OPN_190515 European Parliament-1557923744036
European Parliament building in Strasbourg, France. Image Credit: Getty Images

In national and regional elections across Europe, the trend of these past three years is that the parties on the Right — those who peddle the political philosophy of populism — have enjoyed increased support. Whether it be in Hungary, Poland, Austria, the Netherlands, Spain, Norway, Sweden, Greece, Germany, France or Italy, voters seem attracted in droves by the quick-fixes offered by those who look at the world through their myopic glasses.

Feeding this has been the influx of more than a million refugees from Syria and Iraq.

But in a little over ten days’ time, voters across the 28 member-states of the European Union (EU) will be heading to the polls to elect a new European Parliament in Strasbourg. This parliament will be responsible for setting the police and laws of the EU, overseeing the work of the European Commission — the cabinet-like structure that governs areas of policy — and, along with the political leaders of the 28 member-states, setting the budget for the bloc for the next five years.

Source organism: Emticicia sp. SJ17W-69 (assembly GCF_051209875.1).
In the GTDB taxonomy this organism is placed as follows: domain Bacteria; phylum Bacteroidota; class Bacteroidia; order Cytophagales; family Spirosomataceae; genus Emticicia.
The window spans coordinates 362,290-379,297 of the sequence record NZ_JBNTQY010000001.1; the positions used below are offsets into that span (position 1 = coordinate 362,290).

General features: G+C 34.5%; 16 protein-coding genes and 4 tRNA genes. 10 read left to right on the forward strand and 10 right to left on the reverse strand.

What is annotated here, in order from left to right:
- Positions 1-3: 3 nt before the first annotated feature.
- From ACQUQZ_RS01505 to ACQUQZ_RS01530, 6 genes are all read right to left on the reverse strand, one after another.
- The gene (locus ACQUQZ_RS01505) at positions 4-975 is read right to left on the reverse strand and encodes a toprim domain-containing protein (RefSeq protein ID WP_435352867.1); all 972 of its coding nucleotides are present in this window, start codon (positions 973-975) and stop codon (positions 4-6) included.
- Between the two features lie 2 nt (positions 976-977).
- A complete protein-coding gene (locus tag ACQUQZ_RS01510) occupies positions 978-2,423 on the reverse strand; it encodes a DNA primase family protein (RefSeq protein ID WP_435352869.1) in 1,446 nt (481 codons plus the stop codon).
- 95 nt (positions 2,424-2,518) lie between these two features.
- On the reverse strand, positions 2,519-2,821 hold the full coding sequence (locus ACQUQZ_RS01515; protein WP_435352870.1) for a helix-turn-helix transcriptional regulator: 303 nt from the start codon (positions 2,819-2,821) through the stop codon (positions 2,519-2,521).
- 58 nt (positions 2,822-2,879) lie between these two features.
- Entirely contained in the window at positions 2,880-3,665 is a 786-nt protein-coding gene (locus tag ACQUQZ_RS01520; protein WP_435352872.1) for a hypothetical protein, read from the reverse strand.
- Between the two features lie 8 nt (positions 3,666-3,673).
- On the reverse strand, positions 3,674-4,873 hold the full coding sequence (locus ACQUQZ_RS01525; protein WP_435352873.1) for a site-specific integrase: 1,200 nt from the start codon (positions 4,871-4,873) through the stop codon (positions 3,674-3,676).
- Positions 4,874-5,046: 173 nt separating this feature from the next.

There is a new reality dawning for those who believe in creating a united Europe, one that strikes at the very heart of the pan-European project, and it comes from the crude nationalism embraced by those on the right of the political spectrum.

Most of those on the Right believe that the lowest common denominator is a loathing of those who believe in the free movement of people — regardless of what passport they carry, their colour or creed. And those refugees who seek a better life are the main target of these populists and hate-mongers.

These European elections must not be used as a platform to rip apart a political, social and economic bloc that has kept the peace in Europe for these past seven decades. Indeed, next month, we will be marking 75 years since the D-Day landings in Normandy, a great and perilous invasion that liberated western Europe from the dark and evil forces of fascism and hate. That was a vile philosophy based on the superiority of races and nationalities. It is little different from the vile hatred spewed today by parties on the far-right.

The European project is not perfect. But it is all that Europe has. It has made Europe prosperous, creating a common market for more than 550 million people, and together it is the third-biggest economic and trading bloc on the global stage. The Right cannot destroy that.